'I'm working to turn my son's death into something positive', says brave Jackie
Two years after the passing of her son Daniel, Jackie Rafter finds fundraising for vulnerable teens plays a big part in her healing process, writes Melanie Finn
Jackie Rafter has opened up for the first time on her son Daniel's untimely death and how she's trying to turn the tragedy into "something positive".
The 25-year-old son that she had with her former husband, celebrity hairdresser David Marshall, died tragically on July 12, 2014.
Now his mum Jackie, who spent years working with the Bubblegum Club, has gone back to her charity roots and immersed herself in fundraising for youth support services.
She hosted a fundraiser in his memory over the weekend, namely the 17th International Polo Tournament at the Phoenix Park, as she and her friends raised thousands of euros for TeenLine Ireland.
And Jackie said that if the money raised can spare one family the pain that she went through, it will be worth it.
Last month she marked the two-year anniversary of his death with a seven-day trek to Mont Blanc in France, and said while she found it tough, it was very cathartic for her.
"It was an awful lot harder than I thought. I'm on my feet all the time in work, but this was 11 hours a day in the mountains and coming down was a lot harder than going up," she said.
The morning of her son's second anniversary, she said she woke up with a feeling of dread in the pit of her stomach as she felt so far away from home - and her late son.
"On the day of Daniel's anniversary, it was really tough. I was upset when I woke up that morning.
"I was thinking, 'Oh my God, I'm so far away from Daniel, what am I doing here?' as I had his ashes at home.
"But I did feel closer to him up in the mountains - and I'm not normally a believer in things like that. I know I did the right thing.
"I had a prayer with me that my daughter Kate read out at his funeral, so I read that out. Everyone was really moved and I turned around afterwards and I saw there was a cross on the mountain in the middle of nowhere. I couldn't believe it."
Thanks to the trek, she and her 11 trekking companions helped raise nearly €30,000 for the Peter McVerry Trust.
Well-known on Dublin's social scene, she spent more than ten years working with the Bubblegum Club, which fundraises for children with life-limiting illnesses.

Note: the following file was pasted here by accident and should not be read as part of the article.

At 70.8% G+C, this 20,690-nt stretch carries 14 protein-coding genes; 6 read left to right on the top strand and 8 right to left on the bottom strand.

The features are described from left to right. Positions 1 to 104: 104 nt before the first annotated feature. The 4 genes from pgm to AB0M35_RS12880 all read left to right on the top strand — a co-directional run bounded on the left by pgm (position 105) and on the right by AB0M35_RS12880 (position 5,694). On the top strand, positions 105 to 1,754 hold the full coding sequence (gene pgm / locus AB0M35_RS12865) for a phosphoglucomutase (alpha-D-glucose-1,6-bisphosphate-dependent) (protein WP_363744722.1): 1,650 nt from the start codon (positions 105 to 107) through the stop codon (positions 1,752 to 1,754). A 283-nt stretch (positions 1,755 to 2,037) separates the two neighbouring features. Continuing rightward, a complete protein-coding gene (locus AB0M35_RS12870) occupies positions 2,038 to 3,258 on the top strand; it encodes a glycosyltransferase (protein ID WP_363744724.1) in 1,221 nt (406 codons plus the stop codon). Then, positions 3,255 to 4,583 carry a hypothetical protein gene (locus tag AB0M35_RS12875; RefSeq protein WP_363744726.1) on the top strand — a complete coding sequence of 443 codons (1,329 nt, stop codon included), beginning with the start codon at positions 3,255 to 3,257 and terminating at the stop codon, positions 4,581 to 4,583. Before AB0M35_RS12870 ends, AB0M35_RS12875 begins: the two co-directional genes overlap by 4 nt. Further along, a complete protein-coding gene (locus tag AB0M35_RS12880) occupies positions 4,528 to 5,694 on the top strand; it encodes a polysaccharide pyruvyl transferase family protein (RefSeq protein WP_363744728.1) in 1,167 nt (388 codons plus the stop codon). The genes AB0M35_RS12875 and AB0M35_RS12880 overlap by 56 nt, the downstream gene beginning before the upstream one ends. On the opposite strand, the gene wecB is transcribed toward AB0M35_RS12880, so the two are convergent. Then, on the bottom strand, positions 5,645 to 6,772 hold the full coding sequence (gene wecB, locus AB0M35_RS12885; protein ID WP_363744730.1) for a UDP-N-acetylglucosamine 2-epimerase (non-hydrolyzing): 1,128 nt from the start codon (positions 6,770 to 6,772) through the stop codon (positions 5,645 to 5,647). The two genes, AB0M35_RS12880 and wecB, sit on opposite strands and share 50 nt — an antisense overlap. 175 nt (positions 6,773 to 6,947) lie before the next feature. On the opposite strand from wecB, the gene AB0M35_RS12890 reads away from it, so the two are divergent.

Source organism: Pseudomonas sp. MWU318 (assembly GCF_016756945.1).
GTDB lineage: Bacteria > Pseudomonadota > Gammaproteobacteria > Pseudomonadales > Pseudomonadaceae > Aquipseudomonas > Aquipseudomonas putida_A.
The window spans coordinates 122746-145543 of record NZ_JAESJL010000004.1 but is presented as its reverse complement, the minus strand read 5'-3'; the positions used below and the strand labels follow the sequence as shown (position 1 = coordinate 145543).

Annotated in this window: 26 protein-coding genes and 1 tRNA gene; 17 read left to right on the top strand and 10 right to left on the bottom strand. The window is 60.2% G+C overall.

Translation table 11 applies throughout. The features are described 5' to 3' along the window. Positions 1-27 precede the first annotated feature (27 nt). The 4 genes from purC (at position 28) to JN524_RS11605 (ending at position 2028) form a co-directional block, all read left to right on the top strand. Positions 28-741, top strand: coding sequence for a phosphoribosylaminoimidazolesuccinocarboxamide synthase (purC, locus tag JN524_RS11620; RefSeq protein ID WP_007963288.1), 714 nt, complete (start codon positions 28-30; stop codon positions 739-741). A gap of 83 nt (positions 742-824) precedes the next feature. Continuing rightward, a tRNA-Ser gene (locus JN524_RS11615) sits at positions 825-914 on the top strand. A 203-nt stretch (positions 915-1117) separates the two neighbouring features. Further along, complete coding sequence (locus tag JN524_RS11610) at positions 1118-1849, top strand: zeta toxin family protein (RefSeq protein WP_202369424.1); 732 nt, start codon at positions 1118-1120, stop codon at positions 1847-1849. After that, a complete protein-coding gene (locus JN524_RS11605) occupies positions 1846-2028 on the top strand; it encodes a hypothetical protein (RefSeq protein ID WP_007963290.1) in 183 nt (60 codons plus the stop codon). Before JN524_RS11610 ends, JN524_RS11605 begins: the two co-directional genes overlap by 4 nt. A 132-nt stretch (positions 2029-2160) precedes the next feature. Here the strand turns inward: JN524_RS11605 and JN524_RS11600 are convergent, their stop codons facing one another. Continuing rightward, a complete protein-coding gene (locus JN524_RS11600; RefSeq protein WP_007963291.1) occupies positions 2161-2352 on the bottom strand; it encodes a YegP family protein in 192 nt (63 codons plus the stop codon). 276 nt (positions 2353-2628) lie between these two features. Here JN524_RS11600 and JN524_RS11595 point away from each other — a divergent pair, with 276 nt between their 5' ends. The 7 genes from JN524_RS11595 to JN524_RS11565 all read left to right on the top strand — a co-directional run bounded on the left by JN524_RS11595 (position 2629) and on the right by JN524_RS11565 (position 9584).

So while drumming up funds for worthy causes came as second nature to her, last Saturday was the first time that she held an event in memory of her beloved son.
Two years on from Daniel's passing, she said she has "good days and bad days" as she tries to come to terms with what happened.
She paid tribute to her family, including her twin sister Louise and her daughter Kate, whom she said has been amazingly strong as they try to come to terms with losing Daniel so young.
"Kate still lives with me and she has been a tower of strength, she's wonderful," she said.
Jackie also praised organisations like TeenLine, which offers a free phone and text service dedicated to troubled teens.
"It's absolutely scary what's happening and they're an amazing organisation.
"What's different with TeenLine is that it's specifically there for teenagers, and even if someone is not taking drugs themselves they can contact them if they're worried about a friend," she said.
Jackie reached out to restaurateur Sally-Anne Clarke after Daniel's passing, given that she's an ambassador for the charity.
Sally-Anne, who owns L'Ecrivain with husband Derry, also lost a child in tragic circumstances - their son Andrew died suddenly in December 2012.
"She was one of the first people I reached out to after Daniel's death.
"When the idea of hosting the polo day first came up, I went to her and said, 'What can I do for the charity?' So when the opportunity came up to host the polo day, it seemed an ideal event to have in Daniel's memory," she said.
She was joined by over 90 supporters at the Phoenix Park on Saturday for the 17th International Polo Tournament, with proceeds going towards TeenLine Ireland.
She and her pals raised more than €12,000 from the sell-out event and she said she was bowled over by the level of support.
Well-known publican Alan Clancy sponsored the whole day's proceedings, with Lisa Fitzpatrick helping to judge the 'best dressed' at the event.
"I'm beyond exhausted organising this for the past few weeks - I can't believe that I used to do this full-time," said Jackie. "But if I can turn something like Daniel's passing into something positive, it will be worth it."